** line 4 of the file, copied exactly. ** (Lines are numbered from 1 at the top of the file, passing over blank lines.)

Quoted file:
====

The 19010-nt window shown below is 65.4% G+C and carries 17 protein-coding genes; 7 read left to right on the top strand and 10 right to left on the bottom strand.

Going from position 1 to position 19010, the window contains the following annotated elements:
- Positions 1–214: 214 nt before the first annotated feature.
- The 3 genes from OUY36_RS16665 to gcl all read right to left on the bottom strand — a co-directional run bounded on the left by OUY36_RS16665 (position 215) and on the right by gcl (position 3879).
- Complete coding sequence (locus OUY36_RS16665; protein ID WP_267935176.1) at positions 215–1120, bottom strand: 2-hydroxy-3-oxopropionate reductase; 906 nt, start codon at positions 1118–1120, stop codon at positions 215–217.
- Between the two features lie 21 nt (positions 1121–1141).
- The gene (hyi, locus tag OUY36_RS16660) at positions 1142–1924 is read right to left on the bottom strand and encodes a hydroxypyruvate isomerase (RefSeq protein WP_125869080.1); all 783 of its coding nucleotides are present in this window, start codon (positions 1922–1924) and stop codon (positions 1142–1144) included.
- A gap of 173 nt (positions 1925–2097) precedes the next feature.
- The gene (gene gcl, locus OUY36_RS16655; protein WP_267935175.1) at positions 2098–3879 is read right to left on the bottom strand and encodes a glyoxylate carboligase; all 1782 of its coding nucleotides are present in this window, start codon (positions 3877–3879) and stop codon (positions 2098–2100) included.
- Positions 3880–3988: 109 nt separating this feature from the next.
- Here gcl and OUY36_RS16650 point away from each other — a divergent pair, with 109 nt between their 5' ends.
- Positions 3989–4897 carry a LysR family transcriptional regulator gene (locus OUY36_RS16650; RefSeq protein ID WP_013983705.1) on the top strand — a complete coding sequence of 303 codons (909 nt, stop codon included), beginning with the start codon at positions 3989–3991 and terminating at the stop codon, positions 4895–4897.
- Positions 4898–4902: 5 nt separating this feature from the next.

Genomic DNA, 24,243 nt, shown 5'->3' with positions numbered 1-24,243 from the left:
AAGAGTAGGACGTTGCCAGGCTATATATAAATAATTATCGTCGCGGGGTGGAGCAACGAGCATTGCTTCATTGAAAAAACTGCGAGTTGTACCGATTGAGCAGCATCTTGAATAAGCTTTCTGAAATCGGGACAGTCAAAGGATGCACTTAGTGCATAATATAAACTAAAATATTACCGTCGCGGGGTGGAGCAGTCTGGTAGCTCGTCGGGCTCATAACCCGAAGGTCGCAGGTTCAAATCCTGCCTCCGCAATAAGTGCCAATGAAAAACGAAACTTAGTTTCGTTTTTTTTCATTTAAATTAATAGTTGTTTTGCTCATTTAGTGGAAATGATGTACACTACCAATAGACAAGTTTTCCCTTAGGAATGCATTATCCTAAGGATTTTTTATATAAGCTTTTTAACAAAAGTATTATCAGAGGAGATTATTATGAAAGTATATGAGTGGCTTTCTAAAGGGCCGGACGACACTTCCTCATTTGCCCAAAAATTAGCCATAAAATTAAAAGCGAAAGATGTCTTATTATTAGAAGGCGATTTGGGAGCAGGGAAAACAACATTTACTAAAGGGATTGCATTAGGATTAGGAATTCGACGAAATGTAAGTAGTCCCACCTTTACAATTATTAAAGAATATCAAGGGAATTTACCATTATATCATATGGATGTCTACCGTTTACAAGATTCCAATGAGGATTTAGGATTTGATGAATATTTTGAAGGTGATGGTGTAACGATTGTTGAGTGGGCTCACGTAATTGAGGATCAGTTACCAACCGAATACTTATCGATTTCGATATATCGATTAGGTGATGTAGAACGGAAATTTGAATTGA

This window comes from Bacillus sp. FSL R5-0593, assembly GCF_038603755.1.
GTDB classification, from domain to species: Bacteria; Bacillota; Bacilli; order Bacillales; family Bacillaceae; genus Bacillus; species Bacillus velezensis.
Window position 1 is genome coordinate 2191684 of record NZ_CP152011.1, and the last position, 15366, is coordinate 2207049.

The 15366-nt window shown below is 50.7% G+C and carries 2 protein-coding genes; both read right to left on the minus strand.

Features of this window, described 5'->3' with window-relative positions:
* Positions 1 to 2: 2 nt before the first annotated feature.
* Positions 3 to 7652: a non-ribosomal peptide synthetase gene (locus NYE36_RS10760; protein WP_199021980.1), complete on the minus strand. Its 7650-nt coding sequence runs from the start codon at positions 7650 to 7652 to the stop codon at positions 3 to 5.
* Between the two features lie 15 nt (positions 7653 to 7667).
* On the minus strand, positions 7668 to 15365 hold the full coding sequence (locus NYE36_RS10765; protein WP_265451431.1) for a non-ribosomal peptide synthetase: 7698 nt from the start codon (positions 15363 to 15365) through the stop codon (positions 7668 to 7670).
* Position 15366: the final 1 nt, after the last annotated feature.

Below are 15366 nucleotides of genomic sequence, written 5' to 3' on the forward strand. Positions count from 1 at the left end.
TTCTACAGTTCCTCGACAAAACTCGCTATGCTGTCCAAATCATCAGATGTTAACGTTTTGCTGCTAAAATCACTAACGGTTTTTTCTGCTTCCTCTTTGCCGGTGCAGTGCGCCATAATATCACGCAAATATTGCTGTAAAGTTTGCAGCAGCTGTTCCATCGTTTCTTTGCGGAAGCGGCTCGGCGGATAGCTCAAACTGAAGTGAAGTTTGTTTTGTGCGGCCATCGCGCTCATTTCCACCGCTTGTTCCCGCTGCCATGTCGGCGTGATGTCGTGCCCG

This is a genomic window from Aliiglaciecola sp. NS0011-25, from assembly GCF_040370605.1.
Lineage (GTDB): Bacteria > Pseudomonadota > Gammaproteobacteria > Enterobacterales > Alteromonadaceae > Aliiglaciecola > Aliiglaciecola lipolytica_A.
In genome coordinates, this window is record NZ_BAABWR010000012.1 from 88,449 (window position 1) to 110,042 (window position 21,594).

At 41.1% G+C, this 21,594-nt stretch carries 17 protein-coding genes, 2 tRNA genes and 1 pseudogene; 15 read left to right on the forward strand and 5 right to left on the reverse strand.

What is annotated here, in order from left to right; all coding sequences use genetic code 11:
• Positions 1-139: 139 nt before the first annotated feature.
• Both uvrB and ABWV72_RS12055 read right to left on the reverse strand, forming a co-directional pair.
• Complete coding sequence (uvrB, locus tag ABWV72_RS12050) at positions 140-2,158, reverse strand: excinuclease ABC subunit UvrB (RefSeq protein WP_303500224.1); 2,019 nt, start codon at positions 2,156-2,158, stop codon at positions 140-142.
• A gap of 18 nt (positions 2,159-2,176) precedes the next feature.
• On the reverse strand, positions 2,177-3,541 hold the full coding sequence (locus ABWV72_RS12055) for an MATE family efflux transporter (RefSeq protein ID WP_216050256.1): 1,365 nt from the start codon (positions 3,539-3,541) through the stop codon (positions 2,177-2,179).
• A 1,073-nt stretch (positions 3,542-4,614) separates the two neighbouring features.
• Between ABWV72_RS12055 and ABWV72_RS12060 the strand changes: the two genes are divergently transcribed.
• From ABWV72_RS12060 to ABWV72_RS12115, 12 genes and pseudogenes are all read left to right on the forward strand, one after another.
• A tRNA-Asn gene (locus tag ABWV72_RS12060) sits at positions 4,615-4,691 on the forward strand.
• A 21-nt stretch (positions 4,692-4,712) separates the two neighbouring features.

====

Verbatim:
- The 3 genes from OUY36_RS16665 to gcl all read right to left on the bottom strand — a co-directional run bounded on the left by OUY36_RS16665 (position 215) and on the right by gcl (position 3879).